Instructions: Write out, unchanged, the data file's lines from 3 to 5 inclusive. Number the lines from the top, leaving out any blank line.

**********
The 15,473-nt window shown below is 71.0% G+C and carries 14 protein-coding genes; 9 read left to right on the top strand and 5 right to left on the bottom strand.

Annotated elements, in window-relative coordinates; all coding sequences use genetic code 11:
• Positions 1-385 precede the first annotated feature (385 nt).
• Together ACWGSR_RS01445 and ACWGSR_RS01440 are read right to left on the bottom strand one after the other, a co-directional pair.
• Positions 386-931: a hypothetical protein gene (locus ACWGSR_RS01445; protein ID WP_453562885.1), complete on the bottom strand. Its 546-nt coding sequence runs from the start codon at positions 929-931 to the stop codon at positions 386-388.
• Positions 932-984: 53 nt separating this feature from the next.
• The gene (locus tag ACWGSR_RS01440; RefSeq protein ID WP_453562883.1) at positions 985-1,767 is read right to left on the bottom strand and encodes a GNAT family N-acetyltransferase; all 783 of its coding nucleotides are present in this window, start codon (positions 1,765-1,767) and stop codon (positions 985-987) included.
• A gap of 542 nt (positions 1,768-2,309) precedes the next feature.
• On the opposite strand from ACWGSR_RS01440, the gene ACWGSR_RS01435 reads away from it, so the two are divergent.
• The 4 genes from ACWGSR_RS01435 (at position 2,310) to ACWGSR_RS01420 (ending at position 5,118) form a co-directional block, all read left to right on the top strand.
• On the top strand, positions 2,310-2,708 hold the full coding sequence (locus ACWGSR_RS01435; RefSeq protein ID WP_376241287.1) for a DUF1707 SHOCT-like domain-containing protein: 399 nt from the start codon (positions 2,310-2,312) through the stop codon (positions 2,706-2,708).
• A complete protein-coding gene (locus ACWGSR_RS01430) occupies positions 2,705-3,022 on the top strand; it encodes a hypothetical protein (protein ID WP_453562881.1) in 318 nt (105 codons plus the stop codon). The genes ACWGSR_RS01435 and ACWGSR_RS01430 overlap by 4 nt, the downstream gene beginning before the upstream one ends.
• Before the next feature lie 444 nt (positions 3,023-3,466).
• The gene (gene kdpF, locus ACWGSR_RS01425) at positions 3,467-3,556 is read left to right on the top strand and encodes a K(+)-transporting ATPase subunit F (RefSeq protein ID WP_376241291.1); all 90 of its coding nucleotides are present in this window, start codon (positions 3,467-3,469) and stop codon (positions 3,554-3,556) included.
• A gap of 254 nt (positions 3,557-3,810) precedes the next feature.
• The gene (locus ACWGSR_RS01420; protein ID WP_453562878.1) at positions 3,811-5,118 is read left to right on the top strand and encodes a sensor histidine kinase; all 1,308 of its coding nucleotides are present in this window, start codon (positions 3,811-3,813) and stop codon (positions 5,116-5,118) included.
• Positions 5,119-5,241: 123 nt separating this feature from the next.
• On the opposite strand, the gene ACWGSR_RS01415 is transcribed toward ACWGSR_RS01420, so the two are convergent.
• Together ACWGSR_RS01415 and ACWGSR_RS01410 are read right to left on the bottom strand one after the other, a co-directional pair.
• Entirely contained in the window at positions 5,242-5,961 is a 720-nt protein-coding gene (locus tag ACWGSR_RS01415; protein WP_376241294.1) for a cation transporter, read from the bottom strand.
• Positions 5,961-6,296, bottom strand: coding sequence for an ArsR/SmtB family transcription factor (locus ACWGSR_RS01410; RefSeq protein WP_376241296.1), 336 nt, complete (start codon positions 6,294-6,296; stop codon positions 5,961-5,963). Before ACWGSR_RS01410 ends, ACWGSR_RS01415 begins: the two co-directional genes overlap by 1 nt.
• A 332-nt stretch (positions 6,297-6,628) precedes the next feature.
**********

• Positions 1-385 precede the first annotated feature (385 nt).
• Together ACWGSR_RS01445 and ACWGSR_RS01440 are read right to left on the bottom strand one after the other, a co-directional pair.
• Positions 386-931: a hypothetical protein gene (locus ACWGSR_RS01445; protein ID WP_453562885.1), complete on the bottom strand. Its 546-nt coding sequence runs from the start codon at positions 929-931 to the stop codon at positions 386-388.